Friday of the Twelfth Week in Ordinary Time
We hear, from time to time, of surveys being done on the health benefits of various types of non-Christian meditation. Most of these forms of meditation deal with the emptying of the mind and of detachment from worldly concerns. Certainly, there are Christian forms of meditation that are similar, so we should not be too quick to condemn such non-Christian methods.
However, we must recognize that there is a certain value to Christian forms of prayer that accept the world, that accept our cares, that accept our temptations and our failings and bring them all before the throne of a God who loves us. This is the prayer of petition, and it is modeled for us by the leper in today’s gospel. “Lord, if you wish, you can make me clean.”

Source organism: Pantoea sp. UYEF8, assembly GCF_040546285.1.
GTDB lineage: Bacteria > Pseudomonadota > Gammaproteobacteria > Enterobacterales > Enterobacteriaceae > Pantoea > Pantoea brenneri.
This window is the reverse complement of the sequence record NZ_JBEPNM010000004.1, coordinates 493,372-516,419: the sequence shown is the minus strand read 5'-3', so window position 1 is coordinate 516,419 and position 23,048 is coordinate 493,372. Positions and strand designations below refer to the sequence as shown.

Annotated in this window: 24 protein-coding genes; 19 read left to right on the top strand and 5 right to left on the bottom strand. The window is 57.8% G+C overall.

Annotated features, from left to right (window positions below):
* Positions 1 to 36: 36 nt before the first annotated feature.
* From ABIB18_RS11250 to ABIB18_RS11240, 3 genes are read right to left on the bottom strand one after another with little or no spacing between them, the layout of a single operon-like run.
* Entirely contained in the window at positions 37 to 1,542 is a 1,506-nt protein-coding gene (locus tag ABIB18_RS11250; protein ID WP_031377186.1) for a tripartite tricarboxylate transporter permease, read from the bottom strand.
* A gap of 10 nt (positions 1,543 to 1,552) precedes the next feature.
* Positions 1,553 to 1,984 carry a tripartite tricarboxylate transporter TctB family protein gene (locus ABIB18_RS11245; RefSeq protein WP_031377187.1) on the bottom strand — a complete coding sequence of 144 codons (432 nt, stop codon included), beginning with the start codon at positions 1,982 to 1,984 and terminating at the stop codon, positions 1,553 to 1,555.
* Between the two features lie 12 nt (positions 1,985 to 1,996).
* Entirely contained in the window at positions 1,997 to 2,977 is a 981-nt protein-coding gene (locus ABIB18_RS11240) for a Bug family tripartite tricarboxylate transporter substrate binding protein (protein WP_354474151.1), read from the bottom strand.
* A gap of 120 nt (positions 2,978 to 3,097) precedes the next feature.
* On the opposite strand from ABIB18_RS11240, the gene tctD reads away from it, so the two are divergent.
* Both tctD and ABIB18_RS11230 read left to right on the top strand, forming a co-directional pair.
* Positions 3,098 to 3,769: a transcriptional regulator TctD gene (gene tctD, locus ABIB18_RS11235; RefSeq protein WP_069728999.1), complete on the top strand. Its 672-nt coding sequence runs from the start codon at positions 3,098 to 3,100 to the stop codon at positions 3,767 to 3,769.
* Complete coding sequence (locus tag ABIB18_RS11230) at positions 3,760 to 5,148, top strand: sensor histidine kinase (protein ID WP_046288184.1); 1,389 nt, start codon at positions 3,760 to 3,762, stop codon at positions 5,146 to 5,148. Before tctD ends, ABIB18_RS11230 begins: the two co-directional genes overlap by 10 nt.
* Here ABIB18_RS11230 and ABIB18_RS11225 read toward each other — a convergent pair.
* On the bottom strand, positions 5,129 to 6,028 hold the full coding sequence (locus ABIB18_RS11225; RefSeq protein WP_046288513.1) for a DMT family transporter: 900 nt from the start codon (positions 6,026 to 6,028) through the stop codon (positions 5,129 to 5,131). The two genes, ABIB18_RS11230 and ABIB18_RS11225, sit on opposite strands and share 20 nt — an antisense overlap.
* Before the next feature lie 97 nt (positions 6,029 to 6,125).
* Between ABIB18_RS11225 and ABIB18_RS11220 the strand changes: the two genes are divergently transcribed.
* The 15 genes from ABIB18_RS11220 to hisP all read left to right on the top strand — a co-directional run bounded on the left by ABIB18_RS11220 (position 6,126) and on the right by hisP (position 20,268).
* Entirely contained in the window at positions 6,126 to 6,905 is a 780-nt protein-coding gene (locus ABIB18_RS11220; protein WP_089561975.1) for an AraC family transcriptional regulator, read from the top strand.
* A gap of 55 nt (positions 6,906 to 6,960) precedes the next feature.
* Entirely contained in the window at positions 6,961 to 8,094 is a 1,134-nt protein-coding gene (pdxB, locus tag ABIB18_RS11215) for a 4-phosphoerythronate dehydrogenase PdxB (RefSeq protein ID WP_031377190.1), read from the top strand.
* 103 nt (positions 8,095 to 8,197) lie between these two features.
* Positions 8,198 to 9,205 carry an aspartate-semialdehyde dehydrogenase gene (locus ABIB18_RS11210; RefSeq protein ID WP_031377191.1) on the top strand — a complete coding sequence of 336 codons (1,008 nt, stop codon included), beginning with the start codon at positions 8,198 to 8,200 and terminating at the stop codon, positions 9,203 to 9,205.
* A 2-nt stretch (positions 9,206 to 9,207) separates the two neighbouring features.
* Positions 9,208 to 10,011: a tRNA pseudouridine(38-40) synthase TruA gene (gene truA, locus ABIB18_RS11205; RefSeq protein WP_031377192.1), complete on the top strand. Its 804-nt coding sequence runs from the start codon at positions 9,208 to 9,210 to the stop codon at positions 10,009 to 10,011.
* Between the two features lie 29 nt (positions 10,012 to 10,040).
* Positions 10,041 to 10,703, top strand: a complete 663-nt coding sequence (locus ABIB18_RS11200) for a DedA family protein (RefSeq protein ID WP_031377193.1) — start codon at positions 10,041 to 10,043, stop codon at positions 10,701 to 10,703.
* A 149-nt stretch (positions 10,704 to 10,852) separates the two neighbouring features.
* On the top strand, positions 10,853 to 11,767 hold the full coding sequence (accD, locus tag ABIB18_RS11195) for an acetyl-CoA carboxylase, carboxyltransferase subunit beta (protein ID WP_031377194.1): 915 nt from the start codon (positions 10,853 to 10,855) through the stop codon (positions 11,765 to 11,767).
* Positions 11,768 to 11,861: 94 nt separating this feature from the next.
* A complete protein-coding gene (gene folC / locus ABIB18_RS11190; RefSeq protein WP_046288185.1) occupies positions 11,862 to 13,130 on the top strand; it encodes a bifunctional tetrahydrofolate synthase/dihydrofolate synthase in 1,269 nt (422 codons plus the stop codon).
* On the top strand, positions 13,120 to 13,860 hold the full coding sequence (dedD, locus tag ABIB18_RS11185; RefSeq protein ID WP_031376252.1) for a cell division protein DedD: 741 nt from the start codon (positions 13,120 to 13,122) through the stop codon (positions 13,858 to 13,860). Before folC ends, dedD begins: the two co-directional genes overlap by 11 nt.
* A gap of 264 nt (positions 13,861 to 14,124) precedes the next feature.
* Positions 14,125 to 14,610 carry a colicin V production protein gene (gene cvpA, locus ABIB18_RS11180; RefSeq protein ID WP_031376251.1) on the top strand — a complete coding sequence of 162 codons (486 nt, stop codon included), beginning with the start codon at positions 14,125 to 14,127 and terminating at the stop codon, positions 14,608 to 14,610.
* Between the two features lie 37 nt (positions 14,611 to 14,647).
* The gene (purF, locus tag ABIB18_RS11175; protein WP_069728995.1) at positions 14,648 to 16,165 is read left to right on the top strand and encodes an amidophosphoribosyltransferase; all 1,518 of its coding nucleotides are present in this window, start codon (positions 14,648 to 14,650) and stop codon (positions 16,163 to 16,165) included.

We may be rightly cautioned, however, not to become obsessed over earthly concerns. There comes a time when we have to let them go. At the end of the day, not even the worst leprosy or the worst sin or even death itself have the power to overcome love, because love became incarnate in the womb of a virgin, was killed and rose again on the third day.
For some lepers, it is not God’s will that they be made clean. For some sinners, it is not God’s will that they be immune from each and every temptation to sin. In all cases, let us not put our hope in our own physical ability to heal or in our own moral willpower, but rather, in the love and mercy of the God who truly heals and redeems us, Jesus Christ.